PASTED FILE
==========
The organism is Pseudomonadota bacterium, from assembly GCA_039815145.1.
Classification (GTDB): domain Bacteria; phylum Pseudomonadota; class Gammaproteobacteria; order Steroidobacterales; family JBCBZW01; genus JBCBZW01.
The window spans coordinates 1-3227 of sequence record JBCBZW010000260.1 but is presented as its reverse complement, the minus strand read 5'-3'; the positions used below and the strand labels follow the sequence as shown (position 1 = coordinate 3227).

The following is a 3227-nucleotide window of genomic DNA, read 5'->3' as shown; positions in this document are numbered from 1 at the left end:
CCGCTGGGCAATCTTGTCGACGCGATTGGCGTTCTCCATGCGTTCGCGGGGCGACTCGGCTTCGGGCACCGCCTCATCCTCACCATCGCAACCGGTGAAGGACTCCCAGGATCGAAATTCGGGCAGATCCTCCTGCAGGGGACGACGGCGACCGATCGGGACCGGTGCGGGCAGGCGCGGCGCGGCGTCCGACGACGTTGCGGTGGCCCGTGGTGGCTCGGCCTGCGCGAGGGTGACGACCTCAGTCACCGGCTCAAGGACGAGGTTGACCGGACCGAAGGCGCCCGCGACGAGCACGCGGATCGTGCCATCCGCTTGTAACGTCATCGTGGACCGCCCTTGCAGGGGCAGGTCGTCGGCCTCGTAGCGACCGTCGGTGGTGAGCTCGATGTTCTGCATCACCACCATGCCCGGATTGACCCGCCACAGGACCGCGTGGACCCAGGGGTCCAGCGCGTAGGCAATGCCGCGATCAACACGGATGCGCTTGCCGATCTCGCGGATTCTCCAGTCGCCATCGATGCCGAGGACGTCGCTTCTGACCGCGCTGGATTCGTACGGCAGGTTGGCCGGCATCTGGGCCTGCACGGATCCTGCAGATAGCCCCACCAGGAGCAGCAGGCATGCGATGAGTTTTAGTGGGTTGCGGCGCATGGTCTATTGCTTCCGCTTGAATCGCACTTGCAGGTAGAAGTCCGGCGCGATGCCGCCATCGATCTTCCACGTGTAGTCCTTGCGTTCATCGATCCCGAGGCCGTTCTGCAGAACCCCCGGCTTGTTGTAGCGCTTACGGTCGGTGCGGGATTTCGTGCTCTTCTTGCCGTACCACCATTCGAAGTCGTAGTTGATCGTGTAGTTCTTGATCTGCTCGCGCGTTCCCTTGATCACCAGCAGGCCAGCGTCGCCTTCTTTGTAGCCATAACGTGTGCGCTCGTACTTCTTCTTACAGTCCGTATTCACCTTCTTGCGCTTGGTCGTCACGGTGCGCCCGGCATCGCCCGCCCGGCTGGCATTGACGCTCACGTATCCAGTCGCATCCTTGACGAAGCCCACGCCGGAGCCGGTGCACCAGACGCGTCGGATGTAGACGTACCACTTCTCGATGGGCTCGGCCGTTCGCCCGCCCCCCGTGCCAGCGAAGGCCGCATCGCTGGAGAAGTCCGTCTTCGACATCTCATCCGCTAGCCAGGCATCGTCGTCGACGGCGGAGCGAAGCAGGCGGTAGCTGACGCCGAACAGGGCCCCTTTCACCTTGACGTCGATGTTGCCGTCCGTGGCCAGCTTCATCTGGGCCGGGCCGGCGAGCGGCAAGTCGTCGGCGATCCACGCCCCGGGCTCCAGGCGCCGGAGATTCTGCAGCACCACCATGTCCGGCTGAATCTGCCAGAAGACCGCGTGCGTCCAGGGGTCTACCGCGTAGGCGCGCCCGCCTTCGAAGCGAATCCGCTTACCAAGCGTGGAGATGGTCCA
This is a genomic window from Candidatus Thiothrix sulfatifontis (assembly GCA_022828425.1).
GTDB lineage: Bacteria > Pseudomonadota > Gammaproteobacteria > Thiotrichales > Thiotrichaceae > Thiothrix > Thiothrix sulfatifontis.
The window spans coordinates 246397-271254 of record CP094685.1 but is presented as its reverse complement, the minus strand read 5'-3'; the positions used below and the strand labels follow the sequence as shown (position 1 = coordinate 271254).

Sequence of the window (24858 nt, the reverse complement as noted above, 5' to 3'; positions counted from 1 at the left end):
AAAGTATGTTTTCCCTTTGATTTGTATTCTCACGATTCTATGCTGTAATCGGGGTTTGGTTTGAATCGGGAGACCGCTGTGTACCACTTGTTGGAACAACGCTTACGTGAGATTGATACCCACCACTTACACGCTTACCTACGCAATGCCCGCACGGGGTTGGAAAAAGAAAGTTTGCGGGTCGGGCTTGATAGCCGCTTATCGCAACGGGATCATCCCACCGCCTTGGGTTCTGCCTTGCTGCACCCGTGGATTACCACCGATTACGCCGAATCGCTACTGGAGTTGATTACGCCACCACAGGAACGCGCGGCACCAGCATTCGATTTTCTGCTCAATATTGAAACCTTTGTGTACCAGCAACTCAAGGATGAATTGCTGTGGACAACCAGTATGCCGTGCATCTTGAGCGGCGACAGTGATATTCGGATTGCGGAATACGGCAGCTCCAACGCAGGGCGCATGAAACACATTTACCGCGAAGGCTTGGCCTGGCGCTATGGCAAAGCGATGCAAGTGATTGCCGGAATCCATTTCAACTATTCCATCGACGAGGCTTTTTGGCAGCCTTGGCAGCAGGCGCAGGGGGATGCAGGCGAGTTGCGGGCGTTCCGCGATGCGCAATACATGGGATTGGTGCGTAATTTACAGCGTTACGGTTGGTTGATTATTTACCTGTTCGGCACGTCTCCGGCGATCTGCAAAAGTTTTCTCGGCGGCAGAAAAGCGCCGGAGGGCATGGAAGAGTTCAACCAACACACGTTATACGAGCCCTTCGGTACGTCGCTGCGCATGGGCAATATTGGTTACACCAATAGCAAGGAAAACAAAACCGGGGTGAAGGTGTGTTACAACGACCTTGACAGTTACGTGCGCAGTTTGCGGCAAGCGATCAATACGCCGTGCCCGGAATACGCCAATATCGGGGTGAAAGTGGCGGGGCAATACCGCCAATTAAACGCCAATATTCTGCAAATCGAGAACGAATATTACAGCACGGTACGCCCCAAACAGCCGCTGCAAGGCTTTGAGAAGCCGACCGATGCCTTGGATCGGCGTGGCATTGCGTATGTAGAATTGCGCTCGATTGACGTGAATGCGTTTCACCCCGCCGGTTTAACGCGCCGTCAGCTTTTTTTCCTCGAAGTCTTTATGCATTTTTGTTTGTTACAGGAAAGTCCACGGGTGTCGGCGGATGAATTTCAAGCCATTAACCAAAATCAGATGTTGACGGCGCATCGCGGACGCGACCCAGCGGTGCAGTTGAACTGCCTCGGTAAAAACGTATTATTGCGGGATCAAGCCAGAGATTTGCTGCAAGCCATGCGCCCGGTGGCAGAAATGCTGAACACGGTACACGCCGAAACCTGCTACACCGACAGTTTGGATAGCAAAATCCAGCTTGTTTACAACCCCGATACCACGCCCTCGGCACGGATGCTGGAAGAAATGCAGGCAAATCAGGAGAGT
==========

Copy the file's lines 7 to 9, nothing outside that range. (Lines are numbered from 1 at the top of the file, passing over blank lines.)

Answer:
GTDB lineage: Bacteria > Pseudomonadota > Gammaproteobacteria > Thiotrichales > Thiotrichaceae > Thiothrix > Thiothrix sulfatifontis.
The window spans coordinates 246397-271254 of record CP094685.1 but is presented as its reverse complement, the minus strand read 5'-3'; the positions used below and the strand labels follow the sequence as shown (position 1 = coordinate 271254).

Sequence of the window (24858 nt, the reverse complement as noted above, 5' to 3'; positions counted from 1 at the left end):